The Dirty Dozen Plus consists of the following produce:

  • apples                                                                        
  • peaches
  • celery                                                                                     
  • potatoes
  • cherry tomatoes                                                                   
  • spinach
  • cucumbers                                                                            
  • strawberries
  • grapes                                                                                   
  • sweet bell peppers
  • hot peppers                                                                          
  • kale/collard greens
  • imported nectarines                                                
  • summer squash

The Clean Fifteen is a list of fifteen produce items that contain the least amount of pesticides and other contaminants, and therefore are “clean” enough to be purchased conventional.  The skin or outer layer of these produce items are less permeable to contaminants as compared to those of the Dirty Dozen Plus produce items.

The Clean Fifteen includes the following fifteen produce items:

  • asparagus                                                                             
  • mangos
  • avocados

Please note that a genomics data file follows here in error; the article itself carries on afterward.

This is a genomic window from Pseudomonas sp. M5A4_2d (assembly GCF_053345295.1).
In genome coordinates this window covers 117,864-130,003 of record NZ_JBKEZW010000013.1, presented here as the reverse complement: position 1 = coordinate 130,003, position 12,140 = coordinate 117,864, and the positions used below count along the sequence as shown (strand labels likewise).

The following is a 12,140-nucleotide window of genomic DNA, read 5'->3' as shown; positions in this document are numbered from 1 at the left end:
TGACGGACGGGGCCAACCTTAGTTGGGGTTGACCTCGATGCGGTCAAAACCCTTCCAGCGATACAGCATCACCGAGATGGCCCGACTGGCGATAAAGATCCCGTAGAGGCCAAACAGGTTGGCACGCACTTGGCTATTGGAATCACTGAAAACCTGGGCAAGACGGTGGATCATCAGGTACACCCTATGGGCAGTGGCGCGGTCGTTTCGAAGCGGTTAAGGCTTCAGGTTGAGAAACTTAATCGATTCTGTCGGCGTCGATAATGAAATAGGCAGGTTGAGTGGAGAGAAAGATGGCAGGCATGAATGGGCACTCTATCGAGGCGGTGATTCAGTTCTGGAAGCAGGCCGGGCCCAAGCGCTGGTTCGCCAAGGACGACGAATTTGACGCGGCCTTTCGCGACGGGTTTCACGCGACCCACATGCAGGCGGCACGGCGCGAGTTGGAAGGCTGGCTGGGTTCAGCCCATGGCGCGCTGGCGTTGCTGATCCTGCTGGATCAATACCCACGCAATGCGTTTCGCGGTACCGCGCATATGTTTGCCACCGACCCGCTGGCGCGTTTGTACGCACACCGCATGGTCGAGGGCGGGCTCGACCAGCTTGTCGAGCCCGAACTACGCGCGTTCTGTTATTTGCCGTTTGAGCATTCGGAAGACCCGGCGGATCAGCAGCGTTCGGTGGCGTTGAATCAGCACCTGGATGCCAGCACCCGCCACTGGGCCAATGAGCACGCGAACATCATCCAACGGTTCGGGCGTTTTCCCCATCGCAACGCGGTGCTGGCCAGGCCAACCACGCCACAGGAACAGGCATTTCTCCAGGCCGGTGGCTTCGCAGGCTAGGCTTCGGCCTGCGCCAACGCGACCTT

• mushrooms
  • cabbage                                                                                 
  • onions
  • cantaloupe                                                                            
  • papayas
  • sweet corn                                                                            
  • pineapples
  • eggplant                                                                                
  • frozen sweet peas
  • grapefruit                                                                              
  • sweet potatoes
  • kiwi

It is a good idea to keep these two lists on hand when shopping at your local grocery store, so that way you can see which food items you should always purchase organic, and which foods are acceptable to purchase conventional.

Furthermore, for those concerned with the higher prices of organically grown foods, it is a good idea to buy produce and other food items from your local farmers’ markets and co-ops, where the prices tend to be cheaper than those at large-scale grocery stores. If you are on a tight budget and decide not to buy the slightly more expensive organic food items, using a fruit and vegetable washer can help take off some of the pesticides and other harmful substances that may be on the surface of the produce. These can be store bought, or you can make your own by simply combining equal parts of white vinegar and water into a spray bottle, spraying the mixture onto your produce, rubbing it all over, and then rinsing it off.

  • 1

About the Author

Shelley Wishnick is a Registered Dietitian and Certified Diabetes Educator.